The English city of Bath has one of the best repertoires of Georgian architecture to be seen anywhere in Great Britain. And without a doubt, this is largely due to the presence of two architects of great importance during much of the 18th century: John Wood the Elder (1704 – 1754 and his son,John Wood the Younger (1728 – 1782) In fact, both made their masterpieces here, The Circus and Royal Crescent We are going to present the first of these constructions in the following lines, and the second will star in the next post.
The Circus of Bath
John Wood the Elder has works scattered throughout England such as Bristol or Liverpool, but without a doubt where he worked the most was in Bath. A city for which an ambitious project was carried out that included buildings such as the San Juan Hospital, Queen Square, Prior Park, the Royal Mineral Water Hospital, the North and the South Parades, and of course The Circus.
All these buildings bring together many of the qualities of Georgian architecture, which had two great references. On the one hand, the works of Andrea Palladio, who with works such as Villa Rotonda became one of the great models of Anglo-Saxon architects of the 18th and 19th centuries, since his proposals were considered much more elegant than excessive ornateof the baroque That is, Palladio is the example that inspires neoclassical architecture in England.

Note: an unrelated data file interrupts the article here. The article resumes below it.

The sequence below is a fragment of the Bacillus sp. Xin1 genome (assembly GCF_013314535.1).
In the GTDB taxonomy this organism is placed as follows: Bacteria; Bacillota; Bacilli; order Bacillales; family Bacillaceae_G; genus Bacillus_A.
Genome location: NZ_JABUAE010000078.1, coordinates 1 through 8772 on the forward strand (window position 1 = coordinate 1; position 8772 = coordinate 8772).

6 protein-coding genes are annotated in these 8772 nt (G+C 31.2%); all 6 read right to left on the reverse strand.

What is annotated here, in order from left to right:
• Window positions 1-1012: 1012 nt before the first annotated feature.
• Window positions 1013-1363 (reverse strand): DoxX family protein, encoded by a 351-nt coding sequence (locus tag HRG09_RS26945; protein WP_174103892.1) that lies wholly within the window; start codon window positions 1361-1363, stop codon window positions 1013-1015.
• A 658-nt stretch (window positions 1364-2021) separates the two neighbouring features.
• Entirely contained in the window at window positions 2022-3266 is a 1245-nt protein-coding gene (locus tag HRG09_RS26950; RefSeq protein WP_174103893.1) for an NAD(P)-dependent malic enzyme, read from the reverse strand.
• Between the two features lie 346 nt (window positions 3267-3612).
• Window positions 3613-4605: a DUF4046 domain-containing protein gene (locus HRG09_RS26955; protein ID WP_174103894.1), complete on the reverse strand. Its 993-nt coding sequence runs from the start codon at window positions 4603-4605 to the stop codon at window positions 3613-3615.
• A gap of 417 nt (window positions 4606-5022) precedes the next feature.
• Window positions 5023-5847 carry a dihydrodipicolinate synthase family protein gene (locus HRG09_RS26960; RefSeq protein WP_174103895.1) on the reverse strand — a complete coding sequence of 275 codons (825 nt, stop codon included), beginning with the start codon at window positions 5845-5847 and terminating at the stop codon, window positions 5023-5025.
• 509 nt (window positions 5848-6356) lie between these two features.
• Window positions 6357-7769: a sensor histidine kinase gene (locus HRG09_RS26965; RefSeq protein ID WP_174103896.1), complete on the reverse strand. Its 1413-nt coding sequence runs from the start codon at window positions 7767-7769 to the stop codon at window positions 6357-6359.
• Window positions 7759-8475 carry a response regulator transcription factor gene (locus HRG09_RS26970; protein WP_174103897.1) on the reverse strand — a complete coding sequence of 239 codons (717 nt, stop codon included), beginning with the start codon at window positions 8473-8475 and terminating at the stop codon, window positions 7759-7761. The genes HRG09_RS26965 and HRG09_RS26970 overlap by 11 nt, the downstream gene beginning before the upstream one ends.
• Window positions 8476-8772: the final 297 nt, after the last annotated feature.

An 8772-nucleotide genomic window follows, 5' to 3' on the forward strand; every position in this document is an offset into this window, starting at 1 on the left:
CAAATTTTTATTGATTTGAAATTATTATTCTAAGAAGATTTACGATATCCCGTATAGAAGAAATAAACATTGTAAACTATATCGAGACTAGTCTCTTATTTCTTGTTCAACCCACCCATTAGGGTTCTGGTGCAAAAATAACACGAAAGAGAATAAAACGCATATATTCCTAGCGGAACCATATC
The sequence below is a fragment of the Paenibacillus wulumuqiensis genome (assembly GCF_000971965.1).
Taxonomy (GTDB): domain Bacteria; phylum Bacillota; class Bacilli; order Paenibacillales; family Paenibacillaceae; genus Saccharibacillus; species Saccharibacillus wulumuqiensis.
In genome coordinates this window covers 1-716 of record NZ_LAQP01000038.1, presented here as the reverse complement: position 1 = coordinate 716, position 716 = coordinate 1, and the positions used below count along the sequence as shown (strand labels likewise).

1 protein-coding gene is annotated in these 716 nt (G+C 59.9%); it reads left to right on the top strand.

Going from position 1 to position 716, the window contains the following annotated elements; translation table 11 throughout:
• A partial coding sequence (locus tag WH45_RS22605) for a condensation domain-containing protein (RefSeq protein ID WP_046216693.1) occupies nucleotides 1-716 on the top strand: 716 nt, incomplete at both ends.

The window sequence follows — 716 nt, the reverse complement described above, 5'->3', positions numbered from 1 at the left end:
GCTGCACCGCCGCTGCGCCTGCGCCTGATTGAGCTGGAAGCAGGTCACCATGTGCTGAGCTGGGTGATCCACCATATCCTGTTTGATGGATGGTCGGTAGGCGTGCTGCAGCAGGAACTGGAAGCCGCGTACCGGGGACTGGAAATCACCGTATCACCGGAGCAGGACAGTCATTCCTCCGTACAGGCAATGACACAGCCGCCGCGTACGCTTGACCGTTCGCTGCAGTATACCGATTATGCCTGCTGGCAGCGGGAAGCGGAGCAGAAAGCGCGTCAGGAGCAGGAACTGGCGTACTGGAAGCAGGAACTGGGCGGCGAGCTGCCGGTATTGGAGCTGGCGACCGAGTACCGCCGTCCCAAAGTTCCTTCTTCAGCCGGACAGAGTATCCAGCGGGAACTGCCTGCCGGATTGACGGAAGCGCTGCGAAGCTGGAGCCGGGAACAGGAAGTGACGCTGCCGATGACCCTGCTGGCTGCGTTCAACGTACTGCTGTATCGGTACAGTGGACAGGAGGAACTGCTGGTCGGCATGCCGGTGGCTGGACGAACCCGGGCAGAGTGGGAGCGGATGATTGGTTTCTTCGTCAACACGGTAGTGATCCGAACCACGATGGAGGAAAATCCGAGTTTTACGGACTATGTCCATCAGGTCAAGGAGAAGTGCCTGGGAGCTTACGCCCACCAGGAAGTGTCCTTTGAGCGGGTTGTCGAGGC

And the second influence of the architecture of John Wood the Elder in Bath is the classical works, especially Roman. We must not forget that thebaths of Bathwere already used by that ancient Latin civilization, and archaeological remains were kept in the city, with which this architect wanted to relate his works.
In this way, The Circus project has the Roman Coliseum as a distant source of inspiration, since it is a large circular construction to house more than thirty identical houses. And as usual in Georgian architecture, the use of classical elements is used, mixing them, to configure imposing facades, because the facades become the most outstanding element of these constructions.
Therefore, in each of these three-story houses you can see elements such as friezes, balustrades and columns of different orders (composed of Roman art, and Doric and Corinthian art of the Greek).
This was the great work of John Wood the Elder, but unfortunately he did not see it done, since he died just 3 months after putting on the first work. However, it was his son who was in charge of finishing it (the works lasted until 1768) and he made it scrupulously following the plans of his father.